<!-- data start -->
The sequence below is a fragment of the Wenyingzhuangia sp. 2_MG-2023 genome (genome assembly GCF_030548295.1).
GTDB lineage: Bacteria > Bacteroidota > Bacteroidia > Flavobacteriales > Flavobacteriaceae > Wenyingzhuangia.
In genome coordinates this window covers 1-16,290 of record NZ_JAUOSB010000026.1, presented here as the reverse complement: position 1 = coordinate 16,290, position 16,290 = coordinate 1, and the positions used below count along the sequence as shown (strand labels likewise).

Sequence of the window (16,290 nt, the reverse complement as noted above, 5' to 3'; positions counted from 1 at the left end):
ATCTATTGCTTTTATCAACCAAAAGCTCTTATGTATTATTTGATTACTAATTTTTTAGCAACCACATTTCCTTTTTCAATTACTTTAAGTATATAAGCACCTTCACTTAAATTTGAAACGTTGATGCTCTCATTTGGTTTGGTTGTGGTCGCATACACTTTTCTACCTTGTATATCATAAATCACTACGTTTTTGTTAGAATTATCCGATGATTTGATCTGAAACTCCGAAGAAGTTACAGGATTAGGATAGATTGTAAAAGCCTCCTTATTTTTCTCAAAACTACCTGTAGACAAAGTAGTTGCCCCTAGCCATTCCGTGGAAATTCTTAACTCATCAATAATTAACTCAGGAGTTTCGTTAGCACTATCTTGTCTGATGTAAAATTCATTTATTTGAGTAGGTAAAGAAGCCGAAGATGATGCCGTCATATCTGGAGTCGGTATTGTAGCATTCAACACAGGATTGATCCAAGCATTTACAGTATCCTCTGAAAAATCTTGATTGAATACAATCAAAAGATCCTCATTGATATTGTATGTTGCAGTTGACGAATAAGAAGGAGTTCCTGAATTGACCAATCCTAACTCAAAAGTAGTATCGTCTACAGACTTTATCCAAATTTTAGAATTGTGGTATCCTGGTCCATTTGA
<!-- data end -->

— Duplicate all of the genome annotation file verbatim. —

The sequence below is a fragment of the Wenyingzhuangia sp. 2_MG-2023 genome (genome assembly GCF_030548295.1).
GTDB lineage: Bacteria > Bacteroidota > Bacteroidia > Flavobacteriales > Flavobacteriaceae > Wenyingzhuangia.
In genome coordinates this window covers 1-16,290 of record NZ_JAUOSB010000026.1, presented here as the reverse complement: position 1 = coordinate 16,290, position 16,290 = coordinate 1, and the positions used below count along the sequence as shown (strand labels likewise).

Sequence of the window (16,290 nt, the reverse complement as noted above, 5' to 3'; positions counted from 1 at the left end):
ATCTATTGCTTTTATCAACCAAAAGCTCTTATGTATTATTTGATTACTAATTTTTTAGCAACCACATTTCCTTTTTCAATTACTTTAAGTATATAAGCACCTTCACTTAAATTTGAAACGTTGATGCTCTCATTTGGTTTGGTTGTGGTCGCATACACTTTTCTACCTTGTATATCATAAATCACTACGTTTTTGTTAGAATTATCCGATGATTTGATCTGAAACTCCGAAGAAGTTACAGGATTAGGATAGATTGTAAAAGCCTCCTTATTTTTCTCAAAACTACCTGTAGACAAAGTAGTTGCCCCTAGCCATTCCGTGGAAATTCTTAACTCATCAATAATTAACTCAGGAGTTTCGTTAGCACTATCTTGTCTGATGTAAAATTCATTTATTTGAGTAGGTAAAGAAGCCGAAGATGATGCCGTCATATCTGGAGTCGGTATTGTAGCATTCAACACAGGATTGATCCAAGCATTTACAGTATCCTCTGAAAAATCTTGATTGAATACAATCAAAAGATCCTCATTGATATTGTATGTTGCAGTTGACGAATAAGAAGGAGTTCCTGAATTGACCAATCCTAACTCAAAAGTAGTATCGTCTACAGACTTTATCCAAATTTTAGAATTGTGGTATCCTGGTCCATTTGA